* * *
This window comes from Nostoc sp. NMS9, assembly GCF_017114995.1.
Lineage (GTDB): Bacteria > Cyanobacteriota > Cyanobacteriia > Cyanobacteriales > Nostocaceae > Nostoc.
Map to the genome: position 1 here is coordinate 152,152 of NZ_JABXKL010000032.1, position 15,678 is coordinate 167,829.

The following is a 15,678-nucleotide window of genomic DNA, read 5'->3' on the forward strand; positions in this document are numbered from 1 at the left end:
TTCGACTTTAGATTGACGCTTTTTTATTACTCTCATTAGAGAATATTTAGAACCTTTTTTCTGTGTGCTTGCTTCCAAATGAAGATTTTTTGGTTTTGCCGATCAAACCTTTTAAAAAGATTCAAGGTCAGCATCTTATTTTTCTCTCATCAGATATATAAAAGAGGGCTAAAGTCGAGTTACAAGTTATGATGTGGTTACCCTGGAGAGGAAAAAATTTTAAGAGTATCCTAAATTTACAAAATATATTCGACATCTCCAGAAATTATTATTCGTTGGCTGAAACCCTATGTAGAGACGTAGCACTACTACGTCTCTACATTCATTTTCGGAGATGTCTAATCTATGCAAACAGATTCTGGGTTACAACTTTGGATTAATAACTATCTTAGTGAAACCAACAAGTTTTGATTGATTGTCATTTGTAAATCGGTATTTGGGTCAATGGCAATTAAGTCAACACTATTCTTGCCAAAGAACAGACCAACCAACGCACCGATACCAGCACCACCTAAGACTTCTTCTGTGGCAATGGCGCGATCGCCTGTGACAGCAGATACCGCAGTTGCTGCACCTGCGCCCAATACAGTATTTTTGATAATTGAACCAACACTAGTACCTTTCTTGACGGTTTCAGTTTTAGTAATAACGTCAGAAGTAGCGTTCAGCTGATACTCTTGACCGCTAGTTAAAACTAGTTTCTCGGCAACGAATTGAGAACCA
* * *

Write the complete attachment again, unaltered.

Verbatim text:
This window comes from Nostoc sp. NMS9, assembly GCF_017114995.1.
Lineage (GTDB): Bacteria > Cyanobacteriota > Cyanobacteriia > Cyanobacteriales > Nostocaceae > Nostoc.
Map to the genome: position 1 here is coordinate 152,152 of NZ_JABXKL010000032.1, position 15,678 is coordinate 167,829.

The following is a 15,678-nucleotide window of genomic DNA, read 5'->3' on the forward strand; positions in this document are numbered from 1 at the left end:
TTCGACTTTAGATTGACGCTTTTTTATTACTCTCATTAGAGAATATTTAGAACCTTTTTTCTGTGTGCTTGCTTCCAAATGAAGATTTTTTGGTTTTGCCGATCAAACCTTTTAAAAAGATTCAAGGTCAGCATCTTATTTTTCTCTCATCAGATATATAAAAGAGGGCTAAAGTCGAGTTACAAGTTATGATGTGGTTACCCTGGAGAGGAAAAAATTTTAAGAGTATCCTAAATTTACAAAATATATTCGACATCTCCAGAAATTATTATTCGTTGGCTGAAACCCTATGTAGAGACGTAGCACTACTACGTCTCTACATTCATTTTCGGAGATGTCTAATCTATGCAAACAGATTCTGGGTTACAACTTTGGATTAATAACTATCTTAGTGAAACCAACAAGTTTTGATTGATTGTCATTTGTAAATCGGTATTTGGGTCAATGGCAATTAAGTCAACACTATTCTTGCCAAAGAACAGACCAACCAACGCACCGATACCAGCACCACCTAAGACTTCTTCTGTGGCAATGGCGCGATCGCCTGTGACAGCAGATACCGCAGTTGCTGCACCTGCGCCCAATACAGTATTTTTGATAATTGAACCAACACTAGTACCTTTCTTGACGGTTTCAGTTTTAGTAATAACGTCAGAAGTAGCGTTCAGCTGATACTCTTGACCGCTAGTTAAAACTAGTTTCTCGGCAACGAATTGAGAACCA